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The Difference Between Male & Female in Black-Capped Chickadees

By Karen Lawson

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Black-capped chickadees are small birds with black, grey, white and buff plumage. The colors and patterns are typically identical in males and females, but some scientists report that larger black "bibs" are seen on male chickadees; this data is inconclusive and observers must rely on gender-specific behavior and vocalizations for determining gender in black-capped chickadees.

Begging and Territorial Behavior

During breeding season, chickadee pairs engage in a feeding behavior -- the female "begs" for food and the male feeds her. When the pair have chosen a nesting site, the female builds the nest and incubates the eggs. The male chickadee protects the nesting territory by repeatedly singing a short song that warns other chickadees away.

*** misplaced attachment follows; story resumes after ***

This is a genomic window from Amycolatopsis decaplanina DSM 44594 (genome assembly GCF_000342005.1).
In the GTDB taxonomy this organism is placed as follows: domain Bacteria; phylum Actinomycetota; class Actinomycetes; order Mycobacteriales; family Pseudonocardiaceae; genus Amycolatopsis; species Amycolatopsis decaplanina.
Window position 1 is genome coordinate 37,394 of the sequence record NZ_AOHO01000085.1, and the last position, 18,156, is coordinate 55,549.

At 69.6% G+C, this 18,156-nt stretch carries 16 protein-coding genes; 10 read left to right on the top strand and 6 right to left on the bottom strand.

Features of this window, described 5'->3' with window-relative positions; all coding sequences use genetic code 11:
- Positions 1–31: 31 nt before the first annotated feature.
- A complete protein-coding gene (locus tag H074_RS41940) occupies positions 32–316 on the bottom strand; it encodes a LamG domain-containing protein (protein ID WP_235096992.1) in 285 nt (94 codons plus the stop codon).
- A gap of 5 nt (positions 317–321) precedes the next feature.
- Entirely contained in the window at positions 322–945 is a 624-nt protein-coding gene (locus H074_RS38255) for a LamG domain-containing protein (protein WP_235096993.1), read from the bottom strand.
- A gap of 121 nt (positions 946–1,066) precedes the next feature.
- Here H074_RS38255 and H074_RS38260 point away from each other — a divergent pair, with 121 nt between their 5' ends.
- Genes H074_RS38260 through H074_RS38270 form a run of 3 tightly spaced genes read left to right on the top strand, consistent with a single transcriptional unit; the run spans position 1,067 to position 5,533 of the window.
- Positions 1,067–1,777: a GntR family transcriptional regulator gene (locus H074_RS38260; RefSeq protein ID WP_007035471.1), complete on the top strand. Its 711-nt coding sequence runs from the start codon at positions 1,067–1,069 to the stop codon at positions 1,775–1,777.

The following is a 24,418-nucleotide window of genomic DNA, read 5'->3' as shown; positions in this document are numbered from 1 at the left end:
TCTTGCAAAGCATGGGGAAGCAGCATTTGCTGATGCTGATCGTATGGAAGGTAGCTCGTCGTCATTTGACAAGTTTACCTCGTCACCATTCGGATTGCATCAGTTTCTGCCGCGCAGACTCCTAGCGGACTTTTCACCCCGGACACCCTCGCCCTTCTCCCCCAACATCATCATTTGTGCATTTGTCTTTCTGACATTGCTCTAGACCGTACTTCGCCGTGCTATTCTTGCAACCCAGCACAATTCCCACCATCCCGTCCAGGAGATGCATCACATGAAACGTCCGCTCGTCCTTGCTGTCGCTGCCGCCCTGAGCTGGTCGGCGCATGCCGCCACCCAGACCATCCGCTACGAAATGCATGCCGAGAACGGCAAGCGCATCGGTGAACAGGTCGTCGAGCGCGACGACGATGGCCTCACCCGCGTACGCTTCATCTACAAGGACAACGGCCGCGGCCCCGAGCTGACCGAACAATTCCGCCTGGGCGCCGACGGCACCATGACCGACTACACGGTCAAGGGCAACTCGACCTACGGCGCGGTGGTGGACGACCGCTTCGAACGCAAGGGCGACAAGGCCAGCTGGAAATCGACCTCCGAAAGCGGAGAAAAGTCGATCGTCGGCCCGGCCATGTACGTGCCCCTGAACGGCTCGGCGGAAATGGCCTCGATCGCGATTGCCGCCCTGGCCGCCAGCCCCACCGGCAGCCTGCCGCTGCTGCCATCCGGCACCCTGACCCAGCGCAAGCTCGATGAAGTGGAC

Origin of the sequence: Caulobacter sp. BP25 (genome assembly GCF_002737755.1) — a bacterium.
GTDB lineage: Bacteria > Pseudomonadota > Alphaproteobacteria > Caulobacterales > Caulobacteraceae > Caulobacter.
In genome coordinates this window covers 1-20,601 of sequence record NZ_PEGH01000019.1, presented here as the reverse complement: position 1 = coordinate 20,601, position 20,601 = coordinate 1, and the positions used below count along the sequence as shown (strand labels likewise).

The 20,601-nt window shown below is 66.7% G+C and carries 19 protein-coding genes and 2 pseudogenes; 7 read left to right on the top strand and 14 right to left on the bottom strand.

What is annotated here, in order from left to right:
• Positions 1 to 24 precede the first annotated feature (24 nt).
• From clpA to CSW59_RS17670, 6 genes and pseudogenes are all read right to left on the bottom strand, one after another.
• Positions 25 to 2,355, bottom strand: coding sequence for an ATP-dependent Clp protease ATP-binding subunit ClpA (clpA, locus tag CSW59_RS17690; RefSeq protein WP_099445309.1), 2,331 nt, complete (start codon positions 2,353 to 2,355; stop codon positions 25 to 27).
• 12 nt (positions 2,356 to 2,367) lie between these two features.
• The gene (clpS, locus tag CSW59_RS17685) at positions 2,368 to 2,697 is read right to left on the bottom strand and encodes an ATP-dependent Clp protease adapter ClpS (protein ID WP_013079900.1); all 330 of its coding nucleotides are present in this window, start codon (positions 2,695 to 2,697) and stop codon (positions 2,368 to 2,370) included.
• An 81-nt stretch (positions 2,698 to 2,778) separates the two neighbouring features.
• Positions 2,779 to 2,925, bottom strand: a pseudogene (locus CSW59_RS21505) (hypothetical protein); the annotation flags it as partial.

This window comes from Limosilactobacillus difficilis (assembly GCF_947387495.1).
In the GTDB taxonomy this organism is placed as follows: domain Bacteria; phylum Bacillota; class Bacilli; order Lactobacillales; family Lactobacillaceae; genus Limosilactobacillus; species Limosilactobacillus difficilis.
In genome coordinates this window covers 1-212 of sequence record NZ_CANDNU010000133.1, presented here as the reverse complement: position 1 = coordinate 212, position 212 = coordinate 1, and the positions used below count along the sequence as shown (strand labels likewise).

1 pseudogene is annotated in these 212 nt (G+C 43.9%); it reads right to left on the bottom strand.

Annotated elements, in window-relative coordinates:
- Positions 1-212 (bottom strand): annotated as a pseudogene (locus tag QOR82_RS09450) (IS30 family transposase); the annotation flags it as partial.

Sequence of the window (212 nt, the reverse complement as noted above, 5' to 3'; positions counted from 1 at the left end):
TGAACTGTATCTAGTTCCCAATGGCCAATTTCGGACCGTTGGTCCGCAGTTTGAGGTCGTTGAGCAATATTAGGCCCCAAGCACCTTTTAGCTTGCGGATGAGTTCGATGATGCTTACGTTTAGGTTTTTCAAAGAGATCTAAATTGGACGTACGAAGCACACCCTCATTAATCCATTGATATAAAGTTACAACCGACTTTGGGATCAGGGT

Gender-Specific Vocalization in Black-Capped Chickadees

The male black-capped chickadee's territorial song sounds like "fee-bee" or "fee-bee-bee." The first note of this call is higher than the following note or notes. Both genders have calls that sounds like "chicka-dee-dee." The number of "dee" notes can vary, but scientists have not connected such variances with gender in black-capped chickadees. Black-capped chickadees travel in groups when feeding; this makes it difficult to track the behavior and sounds of a specific bird.

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